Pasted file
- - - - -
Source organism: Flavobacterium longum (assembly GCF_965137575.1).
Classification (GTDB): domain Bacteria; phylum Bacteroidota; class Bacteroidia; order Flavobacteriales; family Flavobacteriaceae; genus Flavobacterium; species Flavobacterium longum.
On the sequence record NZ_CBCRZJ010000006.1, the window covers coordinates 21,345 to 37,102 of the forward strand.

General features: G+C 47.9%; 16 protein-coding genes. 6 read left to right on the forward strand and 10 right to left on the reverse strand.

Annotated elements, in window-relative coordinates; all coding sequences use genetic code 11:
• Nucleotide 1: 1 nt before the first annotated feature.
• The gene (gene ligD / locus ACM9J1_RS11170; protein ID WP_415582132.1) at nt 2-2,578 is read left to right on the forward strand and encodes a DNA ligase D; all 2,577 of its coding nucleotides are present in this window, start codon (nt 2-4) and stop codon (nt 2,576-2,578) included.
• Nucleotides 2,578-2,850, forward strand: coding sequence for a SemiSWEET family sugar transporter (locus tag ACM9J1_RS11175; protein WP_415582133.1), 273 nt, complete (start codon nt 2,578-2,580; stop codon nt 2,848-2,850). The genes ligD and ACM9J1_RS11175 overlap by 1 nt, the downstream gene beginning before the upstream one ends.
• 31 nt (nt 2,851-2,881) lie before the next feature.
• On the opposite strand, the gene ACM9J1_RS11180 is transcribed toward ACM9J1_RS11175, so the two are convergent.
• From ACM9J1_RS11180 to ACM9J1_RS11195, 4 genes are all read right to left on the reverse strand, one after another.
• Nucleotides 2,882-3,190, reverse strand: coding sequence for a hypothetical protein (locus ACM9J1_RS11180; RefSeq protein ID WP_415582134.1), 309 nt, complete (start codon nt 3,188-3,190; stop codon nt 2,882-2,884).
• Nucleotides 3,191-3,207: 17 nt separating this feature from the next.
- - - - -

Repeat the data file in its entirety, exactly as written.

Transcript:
Source organism: Flavobacterium longum (assembly GCF_965137575.1).
Classification (GTDB): domain Bacteria; phylum Bacteroidota; class Bacteroidia; order Flavobacteriales; family Flavobacteriaceae; genus Flavobacterium; species Flavobacterium longum.
On the sequence record NZ_CBCRZJ010000006.1, the window covers coordinates 21,345 to 37,102 of the forward strand.

General features: G+C 47.9%; 16 protein-coding genes. 6 read left to right on the forward strand and 10 right to left on the reverse strand.

Annotated elements, in window-relative coordinates; all coding sequences use genetic code 11:
• Nucleotide 1: 1 nt before the first annotated feature.
• The gene (gene ligD / locus ACM9J1_RS11170; protein ID WP_415582132.1) at nt 2-2,578 is read left to right on the forward strand and encodes a DNA ligase D; all 2,577 of its coding nucleotides are present in this window, start codon (nt 2-4) and stop codon (nt 2,576-2,578) included.
• Nucleotides 2,578-2,850, forward strand: coding sequence for a SemiSWEET family sugar transporter (locus tag ACM9J1_RS11175; protein WP_415582133.1), 273 nt, complete (start codon nt 2,578-2,580; stop codon nt 2,848-2,850). The genes ligD and ACM9J1_RS11175 overlap by 1 nt, the downstream gene beginning before the upstream one ends.
• 31 nt (nt 2,851-2,881) lie before the next feature.
• On the opposite strand, the gene ACM9J1_RS11180 is transcribed toward ACM9J1_RS11175, so the two are convergent.
• From ACM9J1_RS11180 to ACM9J1_RS11195, 4 genes are all read right to left on the reverse strand, one after another.
• Nucleotides 2,882-3,190, reverse strand: coding sequence for a hypothetical protein (locus ACM9J1_RS11180; RefSeq protein ID WP_415582134.1), 309 nt, complete (start codon nt 3,188-3,190; stop codon nt 2,882-2,884).
• Nucleotides 3,191-3,207: 17 nt separating this feature from the next.